Secularism

George Orwell's statement that although much speculation has been done about Shakespeare's religious beliefs, “it would be difficult to prove that he had any,” is relevant to this theme. The references to anything beyond “this world” in King Lear are consistent with the belief systems of the distant, pagan past. But even if a moral power is operating in this remote (but still timeless) realm, it is not one that can be associated with traditional ideas of spirituality. At times the characters appeal to “the gods,” but above all this is a human drama in which this world is presumably the only realm that matters. When Edmund says, “Thou, Nature, art my goddess,” he means precisely that the material world is what he worships and is all that matters to him. Though he's defeated, it would almost seem that in this line, he's expressing a key notion that accounts for much of the tragedy as it unfolds.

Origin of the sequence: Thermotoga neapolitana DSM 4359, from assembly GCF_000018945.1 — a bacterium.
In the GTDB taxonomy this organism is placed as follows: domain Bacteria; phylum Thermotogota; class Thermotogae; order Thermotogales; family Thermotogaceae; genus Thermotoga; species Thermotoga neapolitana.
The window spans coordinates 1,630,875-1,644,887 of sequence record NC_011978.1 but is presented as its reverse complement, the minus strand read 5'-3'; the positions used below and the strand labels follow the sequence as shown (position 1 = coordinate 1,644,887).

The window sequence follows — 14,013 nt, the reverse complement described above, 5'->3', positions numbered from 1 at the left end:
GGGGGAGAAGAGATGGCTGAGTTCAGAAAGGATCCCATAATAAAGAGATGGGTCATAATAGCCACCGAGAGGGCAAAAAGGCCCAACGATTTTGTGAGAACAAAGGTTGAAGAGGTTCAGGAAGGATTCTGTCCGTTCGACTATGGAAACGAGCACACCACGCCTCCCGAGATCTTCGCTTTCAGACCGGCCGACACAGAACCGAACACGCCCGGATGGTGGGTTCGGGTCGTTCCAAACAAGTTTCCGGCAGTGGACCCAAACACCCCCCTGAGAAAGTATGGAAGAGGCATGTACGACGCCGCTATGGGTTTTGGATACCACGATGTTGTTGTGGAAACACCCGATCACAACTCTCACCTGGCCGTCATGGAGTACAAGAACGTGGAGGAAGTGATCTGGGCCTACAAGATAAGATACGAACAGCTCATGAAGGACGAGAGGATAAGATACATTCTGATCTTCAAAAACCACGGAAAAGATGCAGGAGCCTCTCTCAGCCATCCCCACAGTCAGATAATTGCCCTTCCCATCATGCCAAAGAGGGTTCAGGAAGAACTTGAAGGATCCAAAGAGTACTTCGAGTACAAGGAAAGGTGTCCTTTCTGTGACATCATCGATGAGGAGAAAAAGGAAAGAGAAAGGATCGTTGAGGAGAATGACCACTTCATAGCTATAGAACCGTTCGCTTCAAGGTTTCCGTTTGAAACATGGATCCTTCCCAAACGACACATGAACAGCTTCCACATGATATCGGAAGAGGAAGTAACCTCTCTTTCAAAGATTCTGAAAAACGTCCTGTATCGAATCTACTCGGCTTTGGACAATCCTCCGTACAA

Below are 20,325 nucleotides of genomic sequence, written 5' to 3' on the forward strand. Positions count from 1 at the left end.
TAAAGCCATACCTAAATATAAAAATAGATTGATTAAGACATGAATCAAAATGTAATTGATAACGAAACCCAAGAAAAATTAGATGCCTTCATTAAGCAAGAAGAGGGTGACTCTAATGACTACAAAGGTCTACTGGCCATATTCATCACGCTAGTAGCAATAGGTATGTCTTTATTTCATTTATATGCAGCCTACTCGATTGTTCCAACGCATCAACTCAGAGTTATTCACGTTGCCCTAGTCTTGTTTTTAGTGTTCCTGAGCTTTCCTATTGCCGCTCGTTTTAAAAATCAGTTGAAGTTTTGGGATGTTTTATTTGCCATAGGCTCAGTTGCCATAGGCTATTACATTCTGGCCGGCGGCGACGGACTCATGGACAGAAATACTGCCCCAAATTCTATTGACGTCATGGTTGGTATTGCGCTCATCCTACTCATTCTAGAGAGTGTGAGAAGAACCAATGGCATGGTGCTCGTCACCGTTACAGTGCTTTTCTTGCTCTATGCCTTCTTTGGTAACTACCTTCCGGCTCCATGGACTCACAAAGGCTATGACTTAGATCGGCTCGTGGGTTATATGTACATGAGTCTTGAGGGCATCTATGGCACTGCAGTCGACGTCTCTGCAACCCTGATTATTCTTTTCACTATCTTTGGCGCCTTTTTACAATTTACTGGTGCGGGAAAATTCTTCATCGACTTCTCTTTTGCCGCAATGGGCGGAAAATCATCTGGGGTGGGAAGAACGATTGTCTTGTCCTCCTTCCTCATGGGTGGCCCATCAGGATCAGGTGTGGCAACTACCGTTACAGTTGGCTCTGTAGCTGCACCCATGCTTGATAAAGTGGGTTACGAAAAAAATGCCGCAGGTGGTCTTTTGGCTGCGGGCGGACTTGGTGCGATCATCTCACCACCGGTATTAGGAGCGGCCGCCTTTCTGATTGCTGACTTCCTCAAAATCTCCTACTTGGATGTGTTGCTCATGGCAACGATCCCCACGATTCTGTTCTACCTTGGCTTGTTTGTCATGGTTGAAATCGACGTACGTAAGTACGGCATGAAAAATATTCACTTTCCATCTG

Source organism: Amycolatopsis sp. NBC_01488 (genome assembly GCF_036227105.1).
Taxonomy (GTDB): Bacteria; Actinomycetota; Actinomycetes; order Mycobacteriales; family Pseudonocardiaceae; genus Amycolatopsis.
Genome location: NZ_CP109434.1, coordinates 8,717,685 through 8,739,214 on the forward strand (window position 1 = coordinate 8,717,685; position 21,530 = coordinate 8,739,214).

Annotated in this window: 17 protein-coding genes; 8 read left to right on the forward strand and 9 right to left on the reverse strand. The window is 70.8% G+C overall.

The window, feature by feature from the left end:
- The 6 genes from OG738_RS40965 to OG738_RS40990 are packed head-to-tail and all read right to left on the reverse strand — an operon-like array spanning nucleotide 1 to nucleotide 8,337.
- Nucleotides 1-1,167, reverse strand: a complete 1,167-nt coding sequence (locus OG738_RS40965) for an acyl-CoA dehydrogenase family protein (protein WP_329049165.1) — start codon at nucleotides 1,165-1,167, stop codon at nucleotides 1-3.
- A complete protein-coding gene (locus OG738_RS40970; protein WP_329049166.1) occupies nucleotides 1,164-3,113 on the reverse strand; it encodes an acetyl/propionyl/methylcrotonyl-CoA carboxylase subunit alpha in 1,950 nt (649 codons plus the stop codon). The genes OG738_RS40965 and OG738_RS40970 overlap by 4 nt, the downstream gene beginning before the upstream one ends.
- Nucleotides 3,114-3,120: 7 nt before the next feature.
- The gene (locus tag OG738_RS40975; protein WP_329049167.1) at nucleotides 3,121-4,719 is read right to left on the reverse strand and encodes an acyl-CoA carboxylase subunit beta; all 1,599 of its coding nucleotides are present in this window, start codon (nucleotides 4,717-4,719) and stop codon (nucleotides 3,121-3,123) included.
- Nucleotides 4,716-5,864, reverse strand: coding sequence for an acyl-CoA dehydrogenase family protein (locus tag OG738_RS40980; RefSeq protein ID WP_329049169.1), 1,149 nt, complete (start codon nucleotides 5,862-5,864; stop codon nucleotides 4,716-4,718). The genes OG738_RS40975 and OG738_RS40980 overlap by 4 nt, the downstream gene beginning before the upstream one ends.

It was not until the nineteenth century that King Lear as Shakespeare conceived it came into its own as an iconic work. From the late seventeenth century until the Romantic period, the standard version of the play performed was the revision by the seventeenth-century dramatist Nahum Tate, in which a “happy ending” where Cordelia and Lear survive was tacked onto the play. It required the Romantic mindset, which was primarily secular and pessimistic, finally to restore the original conclusion. The non-concrete, fantasy-like aspect of King Lear was, as well, not understood by the rational zeitgeist of the entire period from the Restoration through the eighteenth-century age of neoclassicism and Enlightenment. It's not an exaggeration that since the Romantic period began, through to our own time, the message of most artistic works has at least implied that life must be seen in purely human terms. King Lear is a drama that satisfies this requirement, and much of its high status over the past two hundred years is due to the strikingly effective way it conveys a secular theme, though doing so amid the trappings of fantasy and of a mystical, unfathomable power that controls the universe.